Caledon is TRANSITIONing and we all win

OPINION  by Monty Laskin, CEO Caledon Community Services

On the tail of a recent funding announcement from our federal government, we’re excited. The Opportunities Fund has landed and it will bring a program we’re calling “TRANSITIONS” to Caledon. What I know about Caledon Community Services (CCS) is that we take leaps of faith occasionally. On numerous projects, we get that it’s necessary to jump in if we want to move something from a script to the real show! CCS’ guiding vision is “a healthy, engaged, compassionate community for all”. It’s a shame to view this as a stretch goal, but the part about “for all” takes a lot of deep diving. Transitions coaches and supports people who have a disability and want to work.

The U.K. Independent told a story the other day about Shaun Condon, a man with autism who started a job in 1989 and was told he wouldn’t last a month. He’s now retiring to accolades after 28 years of being an integral member of the team. What’s his story? Shaun has autism. That sets him apart and makes this story newsworthy. But should it?

In Needham, Mass., McDonald’s threw a party for retiring 32-year veteran Freia David. “Freia is a terrific employee,” a rep for McDonald’s said. “We learned a lot more from her than she could ever learn from us.” She’s ruled the fryolator, making too many tons of French fries to ever count. She loves and is loved by everyone. Ms. David has Down syndrome.

Most often, it’s families that move the needle on this discussion about inclusion. They want what every parent wants for their child — a future that is bright and fulfilling. CCS has long wanted to work with them and the Transitions Program gives us more to work with!

A 2015 article in the Globe and Mail quoted Laurie Larson, the president of Canadian Association of Community Living. She was commenting on a meaningful move along the pathway of people with disabilities getting what they deserve, as being “real jobs for real pay”. She was talking about businesses that stepped up to work closely with employees who have disabilities. The new Transitions Program is going to recruit these businesses and work closely with them; it’s going to prove the huge value added to their business in employing people with disabilities. Consumers respond well to businesses that reflect community.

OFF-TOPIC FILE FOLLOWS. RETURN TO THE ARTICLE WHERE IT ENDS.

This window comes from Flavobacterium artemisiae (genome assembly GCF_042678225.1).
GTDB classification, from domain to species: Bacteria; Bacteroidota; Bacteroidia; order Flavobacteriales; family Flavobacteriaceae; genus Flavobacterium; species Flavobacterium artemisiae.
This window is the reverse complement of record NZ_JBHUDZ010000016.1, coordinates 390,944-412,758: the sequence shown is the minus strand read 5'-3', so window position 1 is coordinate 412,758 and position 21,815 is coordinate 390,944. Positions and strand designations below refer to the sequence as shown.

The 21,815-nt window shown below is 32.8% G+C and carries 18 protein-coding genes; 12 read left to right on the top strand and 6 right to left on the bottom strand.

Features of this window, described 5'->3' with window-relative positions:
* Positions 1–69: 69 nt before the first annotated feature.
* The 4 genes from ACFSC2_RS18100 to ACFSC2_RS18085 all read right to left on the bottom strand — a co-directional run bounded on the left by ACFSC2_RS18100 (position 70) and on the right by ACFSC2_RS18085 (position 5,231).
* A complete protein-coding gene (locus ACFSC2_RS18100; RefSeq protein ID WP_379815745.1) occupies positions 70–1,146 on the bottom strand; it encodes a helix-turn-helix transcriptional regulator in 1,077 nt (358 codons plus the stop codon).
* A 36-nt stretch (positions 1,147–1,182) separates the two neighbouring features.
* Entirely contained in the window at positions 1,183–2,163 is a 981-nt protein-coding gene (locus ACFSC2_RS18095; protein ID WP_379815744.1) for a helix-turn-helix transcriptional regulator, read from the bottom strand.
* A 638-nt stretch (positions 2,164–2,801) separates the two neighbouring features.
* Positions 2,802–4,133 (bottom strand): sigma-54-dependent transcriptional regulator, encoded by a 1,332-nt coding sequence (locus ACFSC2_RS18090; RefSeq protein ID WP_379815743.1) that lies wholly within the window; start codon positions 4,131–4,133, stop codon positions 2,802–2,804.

Gainful employment is a social determinant of health. It provides income and builds independence and self-esteem, especially important for those whose disabilities have created years of being marginalized. People with disabilities — most of whom can and want to work — deal with barriers every day, a large one being an unemployment rate at close to 50 per cent, according the same Globe and Mail article.

Once Transitions launches, CCS will assist in the training and job searching for people who have some barriers to employment. We’ll also be a partner for our local employers who want to hire good people for all kinds of positions and then be supported throughout their training. Inclusion, not isolation, is exactly what Transitions offers Caledon families and employers. It makes good economic sense, it makes good community sense — it’s just the right thing to do.

We’ll soon be looking for people who want to register for Transitions to find a job or to make one available. We’re staffing up to support this, putting some things in place, and will then take the deep dive into services with community partners who want to build inclusive communities. Call CCS for further information at (905) 584-2300.

 

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